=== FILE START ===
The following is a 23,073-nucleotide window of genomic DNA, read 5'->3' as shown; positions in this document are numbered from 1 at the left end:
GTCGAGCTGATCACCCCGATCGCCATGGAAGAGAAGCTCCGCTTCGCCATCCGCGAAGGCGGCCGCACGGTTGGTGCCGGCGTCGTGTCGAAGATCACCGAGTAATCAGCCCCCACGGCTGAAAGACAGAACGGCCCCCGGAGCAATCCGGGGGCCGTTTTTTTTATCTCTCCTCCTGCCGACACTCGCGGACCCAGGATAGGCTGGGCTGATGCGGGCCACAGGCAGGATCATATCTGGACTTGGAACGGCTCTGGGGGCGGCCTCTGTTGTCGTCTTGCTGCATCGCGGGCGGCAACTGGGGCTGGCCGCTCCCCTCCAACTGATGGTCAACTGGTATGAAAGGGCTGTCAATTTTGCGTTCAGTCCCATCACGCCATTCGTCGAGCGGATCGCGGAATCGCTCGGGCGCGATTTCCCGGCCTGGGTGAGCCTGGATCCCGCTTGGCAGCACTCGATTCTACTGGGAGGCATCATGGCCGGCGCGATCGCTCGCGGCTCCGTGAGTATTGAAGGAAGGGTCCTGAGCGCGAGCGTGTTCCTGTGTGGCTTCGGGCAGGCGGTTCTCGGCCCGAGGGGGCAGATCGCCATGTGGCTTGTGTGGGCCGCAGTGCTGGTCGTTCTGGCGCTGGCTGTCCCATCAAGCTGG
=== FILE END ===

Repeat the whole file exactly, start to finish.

The following is a 23,073-nucleotide window of genomic DNA, read 5'->3' as shown; positions in this document are numbered from 1 at the left end:
GTCGAGCTGATCACCCCGATCGCCATGGAAGAGAAGCTCCGCTTCGCCATCCGCGAAGGCGGCCGCACGGTTGGTGCCGGCGTCGTGTCGAAGATCACCGAGTAATCAGCCCCCACGGCTGAAAGACAGAACGGCCCCCGGAGCAATCCGGGGGCCGTTTTTTTTATCTCTCCTCCTGCCGACACTCGCGGACCCAGGATAGGCTGGGCTGATGCGGGCCACAGGCAGGATCATATCTGGACTTGGAACGGCTCTGGGGGCGGCCTCTGTTGTCGTCTTGCTGCATCGCGGGCGGCAACTGGGGCTGGCCGCTCCCCTCCAACTGATGGTCAACTGGTATGAAAGGGCTGTCAATTTTGCGTTCAGTCCCATCACGCCATTCGTCGAGCGGATCGCGGAATCGCTCGGGCGCGATTTCCCGGCCTGGGTGAGCCTGGATCCCGCTTGGCAGCACTCGATTCTACTGGGAGGCATCATGGCCGGCGCGATCGCTCGCGGCTCCGTGAGTATTGAAGGAAGGGTCCTGAGCGCGAGCGTGTTCCTGTGTGGCTTCGGGCAGGCGGTTCTCGGCCCGAGGGGGCAGATCGCCATGTGGCTTGTGTGGGCCGCAGTGCTGGTCGTTCTGGCGCTGGCTGTCCCATCAAGCTGG